Presentation on theme: "American Identities in a Divided America Outline The 1950s sense of unity The (Dis)integration of national identity? – John Higham’s argument (1974)"— Presentation transcript:
American Identities in a Divided America
Outline The 1950s sense of unity The (Dis)integration of national identity? – John Higham’s argument (1974) What happened to homogeneity? – Technology and the question of American character An increasing sense of division?
THE 1950 S SENSE OF UNITY
The “homogeniety” of the 1950s Homogeneity? The 1950s Cold War Consensus Class convergence (?) Liberals All John Kouwenhoven and David Potter
David Potter, People of Plenty 1954 US shaped by special circumstance Excess land, food, Grew faster than other economies National traits shaped by plenty Optimistic, “can-do,” future orientation Mobile - opportunity seeking Work will bring success Reject state as solution Embrace and develop advertising
Kouwenhoven Focus on architecture & material culture A National Style - design characteristics Vernacular, not high style Grid Improvisation within a structure Process not product Modularity
1960s: Critiques of Kouwenhoven and Potter White Americans Civil Rights Movement Social class Women? Ethnic minorities Tend to assume national unity and describe it, rather than prove it exists Shift toward studies of smaller groups Community, not the nation Diversity, not unity
THE (DIS)INTEGRATION OF US HISTORY?
John Higham, “Hanging Together” 1974 American Historical Association presidential address Against backdrop of shift to micro-histories (ethnic-labor-women, etc.) Searching for general patterns to explain unity But young scholars focusing on diversity
Higham 1. Primordial unity 17 th c. Americans bound to neighbors, to kin Linked to a specific place Not necessarily an ethnic feeling Settler communities in mid west Distinct Indian tribes (not Pan-Indian ethnicity) “modern ethnic group is a federation of primordial collectivities”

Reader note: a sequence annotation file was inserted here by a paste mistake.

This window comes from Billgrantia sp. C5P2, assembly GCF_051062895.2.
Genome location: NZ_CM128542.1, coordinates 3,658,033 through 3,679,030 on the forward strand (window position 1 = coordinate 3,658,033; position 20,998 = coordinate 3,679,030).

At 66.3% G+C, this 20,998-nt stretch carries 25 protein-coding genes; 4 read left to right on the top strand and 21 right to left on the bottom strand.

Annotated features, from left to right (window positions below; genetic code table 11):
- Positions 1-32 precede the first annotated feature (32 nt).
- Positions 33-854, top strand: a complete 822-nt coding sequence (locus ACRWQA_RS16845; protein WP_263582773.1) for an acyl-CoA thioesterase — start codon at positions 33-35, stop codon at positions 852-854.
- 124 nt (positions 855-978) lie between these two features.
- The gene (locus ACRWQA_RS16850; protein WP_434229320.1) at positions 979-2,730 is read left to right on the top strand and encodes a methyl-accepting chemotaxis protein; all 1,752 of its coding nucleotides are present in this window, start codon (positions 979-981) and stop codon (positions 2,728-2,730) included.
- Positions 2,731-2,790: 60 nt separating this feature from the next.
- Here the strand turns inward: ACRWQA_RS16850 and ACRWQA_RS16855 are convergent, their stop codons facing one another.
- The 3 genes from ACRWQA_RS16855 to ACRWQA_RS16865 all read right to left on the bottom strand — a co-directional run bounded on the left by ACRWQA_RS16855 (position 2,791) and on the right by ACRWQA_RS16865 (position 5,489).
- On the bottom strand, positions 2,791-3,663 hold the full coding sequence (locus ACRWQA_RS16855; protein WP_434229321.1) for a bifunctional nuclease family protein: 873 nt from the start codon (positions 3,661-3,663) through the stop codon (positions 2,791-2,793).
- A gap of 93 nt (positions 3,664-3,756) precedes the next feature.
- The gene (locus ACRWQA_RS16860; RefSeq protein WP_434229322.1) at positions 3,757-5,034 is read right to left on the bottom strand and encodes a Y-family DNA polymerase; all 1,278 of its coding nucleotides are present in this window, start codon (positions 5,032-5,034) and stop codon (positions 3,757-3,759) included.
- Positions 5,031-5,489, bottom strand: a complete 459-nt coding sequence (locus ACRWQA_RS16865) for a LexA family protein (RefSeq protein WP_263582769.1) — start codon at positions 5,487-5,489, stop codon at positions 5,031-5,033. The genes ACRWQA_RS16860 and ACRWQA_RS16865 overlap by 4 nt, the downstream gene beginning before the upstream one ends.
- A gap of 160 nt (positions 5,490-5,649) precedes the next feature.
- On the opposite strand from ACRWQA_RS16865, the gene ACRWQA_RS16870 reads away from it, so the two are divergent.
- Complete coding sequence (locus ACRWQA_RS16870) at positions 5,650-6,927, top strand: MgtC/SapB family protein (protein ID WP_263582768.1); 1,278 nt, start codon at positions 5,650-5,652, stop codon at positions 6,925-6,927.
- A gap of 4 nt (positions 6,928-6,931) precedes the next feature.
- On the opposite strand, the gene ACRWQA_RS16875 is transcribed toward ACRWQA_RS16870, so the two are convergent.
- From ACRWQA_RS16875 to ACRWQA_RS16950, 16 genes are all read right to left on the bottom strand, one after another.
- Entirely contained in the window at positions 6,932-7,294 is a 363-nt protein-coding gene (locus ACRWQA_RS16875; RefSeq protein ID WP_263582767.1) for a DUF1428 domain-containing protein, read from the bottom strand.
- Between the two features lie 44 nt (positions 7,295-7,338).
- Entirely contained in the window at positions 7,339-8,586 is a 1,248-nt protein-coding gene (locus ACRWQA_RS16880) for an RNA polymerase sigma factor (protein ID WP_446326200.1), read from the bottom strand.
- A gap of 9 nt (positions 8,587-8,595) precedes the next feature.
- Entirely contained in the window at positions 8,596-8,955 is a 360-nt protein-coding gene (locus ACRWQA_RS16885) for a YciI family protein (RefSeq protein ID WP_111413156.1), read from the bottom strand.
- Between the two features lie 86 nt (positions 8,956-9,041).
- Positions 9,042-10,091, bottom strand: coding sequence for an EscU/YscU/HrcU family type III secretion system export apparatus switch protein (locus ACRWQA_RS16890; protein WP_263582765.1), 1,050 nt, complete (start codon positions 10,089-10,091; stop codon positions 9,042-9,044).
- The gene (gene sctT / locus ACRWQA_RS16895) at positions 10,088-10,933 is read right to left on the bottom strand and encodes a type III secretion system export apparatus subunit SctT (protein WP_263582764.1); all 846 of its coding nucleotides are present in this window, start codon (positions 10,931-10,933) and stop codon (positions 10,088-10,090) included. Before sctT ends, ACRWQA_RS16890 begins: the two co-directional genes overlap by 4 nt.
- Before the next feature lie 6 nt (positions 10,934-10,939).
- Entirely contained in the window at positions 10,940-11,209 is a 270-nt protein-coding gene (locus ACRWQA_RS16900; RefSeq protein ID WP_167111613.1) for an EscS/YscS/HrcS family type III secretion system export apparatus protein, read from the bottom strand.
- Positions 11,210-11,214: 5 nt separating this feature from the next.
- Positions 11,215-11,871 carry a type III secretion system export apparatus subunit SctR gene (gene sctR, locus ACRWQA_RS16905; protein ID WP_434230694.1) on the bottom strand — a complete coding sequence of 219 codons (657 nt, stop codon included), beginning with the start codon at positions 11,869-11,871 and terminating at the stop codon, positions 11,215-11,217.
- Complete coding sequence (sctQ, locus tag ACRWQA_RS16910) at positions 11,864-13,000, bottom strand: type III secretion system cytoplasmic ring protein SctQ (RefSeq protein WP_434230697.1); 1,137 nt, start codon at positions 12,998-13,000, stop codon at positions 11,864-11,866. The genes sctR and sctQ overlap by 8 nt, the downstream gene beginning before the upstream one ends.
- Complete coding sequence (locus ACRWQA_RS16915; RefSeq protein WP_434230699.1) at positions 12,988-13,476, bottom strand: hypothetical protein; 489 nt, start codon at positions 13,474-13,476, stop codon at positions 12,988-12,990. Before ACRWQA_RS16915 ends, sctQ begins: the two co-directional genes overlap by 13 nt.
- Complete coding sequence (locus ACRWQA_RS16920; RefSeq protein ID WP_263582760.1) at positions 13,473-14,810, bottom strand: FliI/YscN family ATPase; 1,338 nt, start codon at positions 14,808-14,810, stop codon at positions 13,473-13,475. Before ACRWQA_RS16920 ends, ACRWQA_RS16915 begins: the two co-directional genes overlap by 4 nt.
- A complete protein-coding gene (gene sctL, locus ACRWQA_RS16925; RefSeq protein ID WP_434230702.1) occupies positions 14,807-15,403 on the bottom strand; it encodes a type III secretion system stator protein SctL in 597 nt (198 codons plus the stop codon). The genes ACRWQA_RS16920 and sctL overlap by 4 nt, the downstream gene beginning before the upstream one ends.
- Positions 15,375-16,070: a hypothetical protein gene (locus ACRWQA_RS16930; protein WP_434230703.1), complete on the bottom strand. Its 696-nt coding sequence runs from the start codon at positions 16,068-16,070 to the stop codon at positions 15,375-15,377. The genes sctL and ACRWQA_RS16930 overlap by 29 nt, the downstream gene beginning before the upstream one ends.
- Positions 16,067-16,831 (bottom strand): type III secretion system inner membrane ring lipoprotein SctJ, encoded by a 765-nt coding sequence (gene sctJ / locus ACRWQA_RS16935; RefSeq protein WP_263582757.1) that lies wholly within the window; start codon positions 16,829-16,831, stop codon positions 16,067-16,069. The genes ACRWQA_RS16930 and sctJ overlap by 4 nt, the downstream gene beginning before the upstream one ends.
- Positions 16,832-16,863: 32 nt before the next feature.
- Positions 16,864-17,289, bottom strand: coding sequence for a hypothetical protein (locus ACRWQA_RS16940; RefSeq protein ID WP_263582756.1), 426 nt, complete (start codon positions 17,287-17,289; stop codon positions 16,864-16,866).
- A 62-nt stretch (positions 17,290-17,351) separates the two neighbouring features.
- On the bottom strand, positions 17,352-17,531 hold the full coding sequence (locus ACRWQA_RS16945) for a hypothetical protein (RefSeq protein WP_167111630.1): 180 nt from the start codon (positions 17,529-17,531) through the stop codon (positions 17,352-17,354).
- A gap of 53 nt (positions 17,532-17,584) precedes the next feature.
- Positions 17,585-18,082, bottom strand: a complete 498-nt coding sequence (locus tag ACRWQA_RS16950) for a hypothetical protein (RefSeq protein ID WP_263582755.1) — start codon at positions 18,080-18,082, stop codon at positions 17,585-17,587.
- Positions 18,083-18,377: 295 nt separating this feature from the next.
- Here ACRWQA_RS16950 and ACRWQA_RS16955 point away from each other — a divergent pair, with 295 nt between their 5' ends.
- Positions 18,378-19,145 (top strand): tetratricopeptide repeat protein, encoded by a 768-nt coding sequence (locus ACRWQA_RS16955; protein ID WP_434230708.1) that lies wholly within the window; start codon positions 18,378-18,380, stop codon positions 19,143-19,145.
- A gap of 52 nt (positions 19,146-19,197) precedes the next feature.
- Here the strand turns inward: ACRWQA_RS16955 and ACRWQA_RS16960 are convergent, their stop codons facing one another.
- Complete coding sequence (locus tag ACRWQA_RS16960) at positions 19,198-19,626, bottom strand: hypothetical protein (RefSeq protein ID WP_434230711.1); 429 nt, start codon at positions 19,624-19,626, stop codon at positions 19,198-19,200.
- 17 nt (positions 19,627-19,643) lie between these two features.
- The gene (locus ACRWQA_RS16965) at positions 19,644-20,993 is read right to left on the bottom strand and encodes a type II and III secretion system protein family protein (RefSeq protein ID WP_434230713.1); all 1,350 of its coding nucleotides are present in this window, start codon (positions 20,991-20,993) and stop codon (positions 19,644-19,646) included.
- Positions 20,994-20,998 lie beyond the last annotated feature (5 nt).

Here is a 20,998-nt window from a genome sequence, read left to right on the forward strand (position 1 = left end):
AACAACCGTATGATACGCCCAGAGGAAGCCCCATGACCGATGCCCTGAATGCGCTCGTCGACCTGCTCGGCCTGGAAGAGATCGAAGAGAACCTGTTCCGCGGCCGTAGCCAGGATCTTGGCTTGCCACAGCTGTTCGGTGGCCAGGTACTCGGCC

Higham, pp Ideology Ideology is not tradition Ideology not mythology an explicit system of beliefs that provides – A shared identity – A common program of action – A sense of history – A standard for self-criticism
Higham 2.1 Religious ideology Evolves from 18th century Specific beliefs for each denomination – Endless debate and splits, e.g. about transubstantiation Inclusive truths – Free choice of Xtian faith, but should be Xtian – Providential guidance of the nation toward a better society - I.e. Kingdom of God was secular Ritual form: the camp meeting
Higham 2.2 Political ideology Also evolves from middle 18th century Multiplicity of groups Checks & balances Collective mission to improve nation Passion for individual liberty Against strong central power Ritual forms: political conventions
Higham 3 Unity through technology Developing from early 19th century Embrace of rationalization Diffusion of technical values
Higham 3.1 “In subjugating matter through the aid of mechanism, human beings come more and more to resemble God.” Substitution of technique for principles Technical integration as unity Realization of perfection in material world Technological sublime
Photograph by Lewis Hine, 1930
TECHNOLOGY AND HOMOGENEITY?
1950s and 1960s Did Technology Homogenize? Fears of standardization Ford Telephone Levittown & Suburbia “Little Boxes” "A Day's Output of Model Ts, Highland Park," 1915.
Life Magazine Levittown House and family, 1948
Levittown today Houses transformed Retain high real estate value
Homogenization? Supermarket Multi channel e-marketing Food at Ellis Island
AN INCREASING SENSE OF DIVISION
US House Seats, after 2010 election
Who supported which party in 2010? Cities of 500,000 or more 50,000 – 500,000 10,000 – 50,000 Less than 10,000 Whites in South Aged Source: New York Times,10 Nov %34% Democrats Republicans
American Anti-urban Tradition Jefferson Thoreau, Emerson Middle landscape Flight to suburbs, from c Cities viewed as corrupt, dangerous But, Rural US in 19 c not always conservative Emerson, Thoreau, etc. supported abolition
Democrats Women African Americans Hispanic Americans Asian Americans Educated whites Under 35 Unions Urban Is this a Coalition?
Republicans Evangelicals Conservative Catholics Wall Street “Dixicans” Elderly Rural areas Suburban whites Is this a Coalition?
Conclusions (1) Americans exaggerate their differences War and Crisis forge (temporary) consensus – World War II and Cold War During Vietnam divisiveness reasserted Polarization increased after 1990 Persistence of older patterns – eg religion – Edwards and Franklin
American polarization Pastoral (anti-urban) Melting pot Value Standardization Fundamentalist Religion Local control, anti-statist Individualistic Resistance to Welfare Right to bear arms Anti-abortion Love of mechanical perfection Multicultural Value Diversity Ecumenical State needed as regulator Want Social Security, Medicare Philanthropic Support gun control Pro-choice